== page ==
Children Deserve Compassion, Not Arrest

By , Senior Scholar, Policy

Armed police response is not an appropriate way to deal with a child who misbehaves. Yet every year, hundreds of thousands of children under 18 years old are handcuffed or arrested for ordinary misbehavior—or, as 12-year-old Tashawn Bernard experienced while taking the trash bin to the curb at home—sometimes for no reason at all. Arresting a child is traumatic, and it is typically unwarranted. According to the FBI’s nationwide Uniform Crime Reporting (UCR) data collection, from 2016 through the present, the top five behaviors for which children are arrested have been: 

  • fighting (assault with no serious injury, e.g. fistfight)
  • stealing (nonviolent theft, e.g. shoplifting)
  • drugs or alcohol (drug abuse violations, liquor law violations, or drunkenness)
  • disorderly conduct, and 
  • vandalism.

These five misbehaviors account for a large majority of child arrests: In 2019, the most recent year for which complete data have been published, they made up 59% of arrests of children under 18. If we add arrests for stolen property (receive, possess, or buy) and curfew and loitering violations, minor misbehaviors account for 62% of arrests of children under 18 (and 65% of arrests of children under 15). This pattern has generally been consistent since the late 1990s, except that before 2016, running away and curfew and loitering violations occasionally appeared in the top five reasons for child arrests. No one wants kids to fight, steal, vandalize, cause a disturbance, or use alcohol or drugs, but these are common, ordinary misbehaviors. Most children occasionally engage in at least one of them. Arrest is wildly disproportionate as a response to a child who misbehaves in a way that is developmentally normal for their age. The other 35% of child arrests do not seem obviously necessary, either. In 2019, thousands of children were arrested for offenses the FBI classifies as embezzlement, forgery and counterfeiting, fraud, gambling, motor vehicle theft, burglary, prostitution and commercialized vice, vagrancy, and “suspicion” (that is, arrested for no specified offense and released without being charged). Nearly 20% of arrests in each age group were classified as “All other offenses (except traffic).” Fewer than 1% of child arrests were for murder or rape. Even in the rare event that a child is accused of a serious crime such as aggravated assault, sexual assault, or sexual abuse, the behavior is a red flag that the child perpetrator may also be a victim. The child perpetrator, as well as their victim, may need help that arrest and prosecution will not provide. Thus, even children who are accused of more serious offenses do not necessarily deserve the harmful consequences of arrest and criminal punishment.

The UCR data show further troubling indications that most children who are arrested don’t have to be. Every year, about one in three juvenile arrests is a child aged zero to 14 years old. In 2019, 2,550 children were arrested at nine years old or younger. As with older teens, young children are being arrested for remarkably ordinary misbehavior. In 2019, nearly 100,000 children aged zero to 14 (96,969 arrests) were arrested for fighting, stealing, disorderly conduct, drug/liquor/drunkenness violations, or vandalism. Another 28,000 children aged 0-14 were arrested for “all other offenses, including traffic.”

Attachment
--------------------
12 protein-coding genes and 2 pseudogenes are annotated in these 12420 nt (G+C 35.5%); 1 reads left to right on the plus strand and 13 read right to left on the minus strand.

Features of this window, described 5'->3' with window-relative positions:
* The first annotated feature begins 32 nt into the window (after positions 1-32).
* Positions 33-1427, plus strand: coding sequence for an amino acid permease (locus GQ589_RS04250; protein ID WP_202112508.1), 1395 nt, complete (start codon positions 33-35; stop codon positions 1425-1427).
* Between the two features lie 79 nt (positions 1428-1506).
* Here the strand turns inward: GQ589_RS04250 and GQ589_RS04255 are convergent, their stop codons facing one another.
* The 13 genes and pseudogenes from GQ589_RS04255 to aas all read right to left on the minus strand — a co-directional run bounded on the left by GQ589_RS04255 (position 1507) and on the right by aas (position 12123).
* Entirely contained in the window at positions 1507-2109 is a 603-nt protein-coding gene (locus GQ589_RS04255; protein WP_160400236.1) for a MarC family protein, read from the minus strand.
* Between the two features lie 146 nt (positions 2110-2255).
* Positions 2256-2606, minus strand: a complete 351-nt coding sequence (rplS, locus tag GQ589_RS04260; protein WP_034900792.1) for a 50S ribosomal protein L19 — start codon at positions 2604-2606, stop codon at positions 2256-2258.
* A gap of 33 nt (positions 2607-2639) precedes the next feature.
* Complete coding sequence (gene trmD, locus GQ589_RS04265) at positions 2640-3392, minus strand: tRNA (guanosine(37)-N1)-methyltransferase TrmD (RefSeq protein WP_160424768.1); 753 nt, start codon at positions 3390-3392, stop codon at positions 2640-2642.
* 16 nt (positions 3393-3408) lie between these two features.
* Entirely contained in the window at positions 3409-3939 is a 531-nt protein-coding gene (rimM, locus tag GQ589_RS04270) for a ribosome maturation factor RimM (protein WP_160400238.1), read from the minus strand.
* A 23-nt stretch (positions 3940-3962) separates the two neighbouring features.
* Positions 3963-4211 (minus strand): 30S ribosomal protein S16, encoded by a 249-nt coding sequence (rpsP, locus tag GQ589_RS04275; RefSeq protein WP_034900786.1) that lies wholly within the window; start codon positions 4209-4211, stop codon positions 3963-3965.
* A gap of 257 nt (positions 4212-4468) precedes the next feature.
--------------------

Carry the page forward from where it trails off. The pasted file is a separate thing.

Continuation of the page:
Worse yet, in 2019 and 2020, police nationwide recorded arresting hundreds of children under 18 and dozens of children under 15 for “vagrancy” or “prostitution and commercialized vice.” This should never happen: these children are victims. Moreover, children who are arrested are disproportionately Black: Per capita, Black children are arrested far more frequently than any other racial group, more than twice as frequently as White children. Meanwhile, White kids in prosperous communities are seldom turned over to police when they fight, steal, commit vandalism, get rowdy, or use alcohol or drugs. Their schools, families, and communities tend to address—or tolerate—this misbehavior without involving police. Black children deserve equally compassionate treatment. 

Why would teachers, caregivers, or others call an armed officer to address minor misbehavior? Why would officers arrest a child who misbehaves? They may hope that arrest will somehow help. 

But child arrests actually make matters worse. In our recent report on police in schools, we at the Center for Policing Equity note that arresting a child harms their psychological well-being and increases their risk of dropping out of school. Arrest also increases the risk that a child will commit crimes in the future. While most children who break the law desist from lawbreaking without any police intervention, arrested children are less likely to desist than children who are not brought into the criminal legal system. Even if we did not care about children’s well-being—and we should—arresting a child is bad for public safety. Children who misbehave—and children who are victims—should not be punished as dangerous predators headed for a life of crime. They deserve to be safe at school and in the community. When children misbehave, they need empathy and help, not punishment and arrest.